I thought of relationships when I learned about sunk costs. How many people stay in relationships because they've been there so long and been through so much and they think that's a reason to stay? Or stay because the relationship used to be good, and they hope it will get better again. Not that I'm making fun of anyone, I've done it lots of times. Hell, I wanted my dad's approval long after I knew it wasn't going to happen. Letting go is a lot harder to achieve emotionally than it is to decide to do rationally. But I like having this logical, objective framework for assessing situations. Sometimes it's easier to get over the disappointment and other emotions of something not going the way you thought or falling apart if the logical, analytical part of your brain has figured out the right way to go and it is just waiting for the emotions to follow. The decision to walk away from something that's not working is a lot easier for me if I can put aside what happened in the past and just focus on the future, especially if it used to be good and it went to hell. Trying to figure out why something went to hell just confuses everything, and feeling bitter over how much of myself I put into this failed effort is painful and mostly pointless.
So back to my work situation. It no longer meets the criteria I had when I took the job (not SOX, don't have a supportive non-psycho boss, not stable because I really think I could get pushed out i.e. fired, and not in that, "Oh my god I'm going to get fired!" kind of way). Plus my criteria has evolved over the years, for instance, I want to be treated with respect and appreciated and recognized for my work. I don't want my job to make me sick or unhealthy, physically or mentally. I don't want to be so wiped out by my job that I don't have the energy to do other things I care about (like blogging). I want to respect my boss and co-workers, and want to work with them. I want to like my job. High on my list is to feel like I'm doing something worthwhile. SOX work feels worthwhile to me because I was working on internal controls that could prevent or detect financial misstatement or fraud. I was an internal control. I was contributing to the proper functioning of financial markets by lessening the possibility of my company lying or misrepresenting the financials and other information used by investors. I was a crusader for truth and justice in our (overly) capitalistic society in which corporate malfeasance can cost people their retirement savings and jobs, hurt the U.S. and the global economy, even cost people their lives in some extreme instances (suicide). What am I now? A corporate drone. A suck-up (at least I'm being pressured to be a suck-up, which I suck at). I'm a peon. I'm doing nothing to fight the good fight against corporate misbehavior. I have no control.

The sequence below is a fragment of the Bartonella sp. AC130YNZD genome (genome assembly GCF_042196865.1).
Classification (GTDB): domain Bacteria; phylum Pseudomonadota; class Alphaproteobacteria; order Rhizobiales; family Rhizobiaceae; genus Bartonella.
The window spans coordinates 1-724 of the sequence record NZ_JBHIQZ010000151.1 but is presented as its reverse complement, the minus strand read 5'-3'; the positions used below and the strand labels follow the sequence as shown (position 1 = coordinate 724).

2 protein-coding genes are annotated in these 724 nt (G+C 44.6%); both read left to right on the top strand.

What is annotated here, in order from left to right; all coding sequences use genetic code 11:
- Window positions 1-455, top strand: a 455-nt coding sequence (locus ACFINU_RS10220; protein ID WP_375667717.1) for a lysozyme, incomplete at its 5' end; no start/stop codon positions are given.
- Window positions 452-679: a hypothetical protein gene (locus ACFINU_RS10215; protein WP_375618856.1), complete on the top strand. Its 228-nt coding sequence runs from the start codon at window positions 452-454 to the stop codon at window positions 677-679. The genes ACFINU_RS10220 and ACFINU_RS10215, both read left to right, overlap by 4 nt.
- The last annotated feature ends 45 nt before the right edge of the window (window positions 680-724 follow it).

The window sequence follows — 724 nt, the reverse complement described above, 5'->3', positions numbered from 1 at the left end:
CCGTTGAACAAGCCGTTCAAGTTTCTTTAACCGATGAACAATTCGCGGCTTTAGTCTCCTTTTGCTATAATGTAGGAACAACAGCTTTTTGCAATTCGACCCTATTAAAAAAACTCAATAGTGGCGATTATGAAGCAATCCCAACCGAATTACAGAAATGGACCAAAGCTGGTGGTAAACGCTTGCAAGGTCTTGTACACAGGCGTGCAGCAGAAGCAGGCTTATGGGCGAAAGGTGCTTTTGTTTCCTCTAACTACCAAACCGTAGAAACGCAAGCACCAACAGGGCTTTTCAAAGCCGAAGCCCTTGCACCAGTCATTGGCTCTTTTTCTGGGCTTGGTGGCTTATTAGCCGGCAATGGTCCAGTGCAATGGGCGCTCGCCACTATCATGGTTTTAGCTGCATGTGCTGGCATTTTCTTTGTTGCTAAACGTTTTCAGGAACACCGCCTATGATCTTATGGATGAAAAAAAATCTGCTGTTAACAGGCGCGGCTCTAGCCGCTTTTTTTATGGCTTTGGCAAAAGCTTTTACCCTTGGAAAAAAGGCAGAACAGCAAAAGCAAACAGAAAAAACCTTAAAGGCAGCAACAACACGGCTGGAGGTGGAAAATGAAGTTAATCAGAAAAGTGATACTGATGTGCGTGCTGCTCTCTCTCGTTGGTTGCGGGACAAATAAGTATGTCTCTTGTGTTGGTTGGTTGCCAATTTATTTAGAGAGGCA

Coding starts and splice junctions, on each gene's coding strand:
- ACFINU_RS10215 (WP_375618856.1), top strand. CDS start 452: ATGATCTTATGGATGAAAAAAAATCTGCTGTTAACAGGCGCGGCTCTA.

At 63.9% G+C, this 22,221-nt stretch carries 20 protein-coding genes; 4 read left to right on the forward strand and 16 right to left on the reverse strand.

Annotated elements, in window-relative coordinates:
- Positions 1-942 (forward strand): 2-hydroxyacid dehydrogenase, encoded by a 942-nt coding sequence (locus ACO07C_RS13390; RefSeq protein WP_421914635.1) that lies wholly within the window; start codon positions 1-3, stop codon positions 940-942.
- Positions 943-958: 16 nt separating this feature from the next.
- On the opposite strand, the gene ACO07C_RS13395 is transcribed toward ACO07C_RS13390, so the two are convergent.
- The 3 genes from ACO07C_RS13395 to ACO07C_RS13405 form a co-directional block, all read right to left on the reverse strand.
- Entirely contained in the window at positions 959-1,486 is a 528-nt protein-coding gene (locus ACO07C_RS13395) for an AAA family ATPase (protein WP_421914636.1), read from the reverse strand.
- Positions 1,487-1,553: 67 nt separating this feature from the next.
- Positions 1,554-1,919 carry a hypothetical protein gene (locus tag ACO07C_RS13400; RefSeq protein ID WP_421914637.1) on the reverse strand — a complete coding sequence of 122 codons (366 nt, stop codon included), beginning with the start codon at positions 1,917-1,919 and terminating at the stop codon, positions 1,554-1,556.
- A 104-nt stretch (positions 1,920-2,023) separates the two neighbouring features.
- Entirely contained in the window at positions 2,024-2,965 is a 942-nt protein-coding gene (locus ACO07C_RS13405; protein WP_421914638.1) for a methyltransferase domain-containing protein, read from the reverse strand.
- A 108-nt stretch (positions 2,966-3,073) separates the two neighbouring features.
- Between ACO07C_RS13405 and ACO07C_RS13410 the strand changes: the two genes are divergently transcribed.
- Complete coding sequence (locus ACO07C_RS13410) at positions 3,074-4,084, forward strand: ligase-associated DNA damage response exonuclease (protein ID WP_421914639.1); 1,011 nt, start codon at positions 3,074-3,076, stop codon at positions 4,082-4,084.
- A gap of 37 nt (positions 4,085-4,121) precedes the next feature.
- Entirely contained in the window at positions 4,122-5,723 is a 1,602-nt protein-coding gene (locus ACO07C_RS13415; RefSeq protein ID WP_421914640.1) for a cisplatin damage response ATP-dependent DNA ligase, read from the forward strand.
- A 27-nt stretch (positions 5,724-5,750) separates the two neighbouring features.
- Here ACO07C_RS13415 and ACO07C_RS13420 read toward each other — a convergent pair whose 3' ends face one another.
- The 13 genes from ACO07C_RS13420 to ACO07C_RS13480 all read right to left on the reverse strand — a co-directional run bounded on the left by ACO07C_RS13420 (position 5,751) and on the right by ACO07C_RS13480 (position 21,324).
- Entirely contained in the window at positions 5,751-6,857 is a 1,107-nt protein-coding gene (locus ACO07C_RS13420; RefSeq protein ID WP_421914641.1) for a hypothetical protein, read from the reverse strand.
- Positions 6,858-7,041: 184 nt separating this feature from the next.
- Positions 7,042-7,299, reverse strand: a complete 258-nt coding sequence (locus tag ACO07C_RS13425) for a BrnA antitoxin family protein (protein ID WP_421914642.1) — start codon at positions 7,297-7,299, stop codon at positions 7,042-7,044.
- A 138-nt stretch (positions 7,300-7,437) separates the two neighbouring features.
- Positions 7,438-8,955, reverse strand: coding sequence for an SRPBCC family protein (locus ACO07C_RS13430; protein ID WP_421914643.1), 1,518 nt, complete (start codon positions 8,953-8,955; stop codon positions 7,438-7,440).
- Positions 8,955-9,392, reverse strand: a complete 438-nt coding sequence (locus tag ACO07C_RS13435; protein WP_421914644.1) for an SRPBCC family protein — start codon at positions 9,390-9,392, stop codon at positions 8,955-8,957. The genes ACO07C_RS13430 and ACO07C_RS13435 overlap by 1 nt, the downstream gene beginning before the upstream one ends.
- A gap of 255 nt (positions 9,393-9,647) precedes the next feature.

(We're talking about quality management in class, and I just accidentally posted before I was done. This violates my quality objectives!)
You might have guessed I take my job seriously. I don't want to spend my time doing work I don't believe in, with people I don't believe in. There is so much that is messed up in the world, and I want to feel that I'm at least doing something to make the world a tiny bit better. I also want my job to contribute to my life. I want to learn from my job. I want to feel good about what I do. My confidence and sense of self and competency should be enhanced by my job. I shouldn't feel beaten down. I've invested a lot in my career, paid my dues, worked my way up, and it really burns me to be in this situation. My boss actually suggested I think about quitting. I've been totally loyal and worked hard and made him look good. Now I'm doing what I'm trying not to- complaining about what I put into this in the past. I'm hopped up on anti-anxiety medicine (at home) and it is so hard not to feel completely betrayed. I am not a peon! I am not a corporate drone. This job is not meeting my needs, and not just because my boss is not a nice person. That's as far as I can go without violating my "no bad-mouthing" policy. (I hate it when people complain about me behind my back, so I'm trying not to do it myself. Another one of those things that is a lot easier to say you won't do than to actually not do.)
On the up side, my boyfriend has been amazing through my crisis of faith. He's got my back, not like my boss or that Jesse guy. I know he'll be there for me and help me no matter what. He's that kind of person. I guess this is one of those situations where one area of my life is super happy while another one is crashing and burning. Ah, the wheel of fortune. The ecstasy and the agony. I'm really tired and I want to watch "New Girl". I said I'd talk about the money, but that's enough for a whole other post, so stay tuned for Part II:
"Money often costs too much." - Ralph Waldo Emerson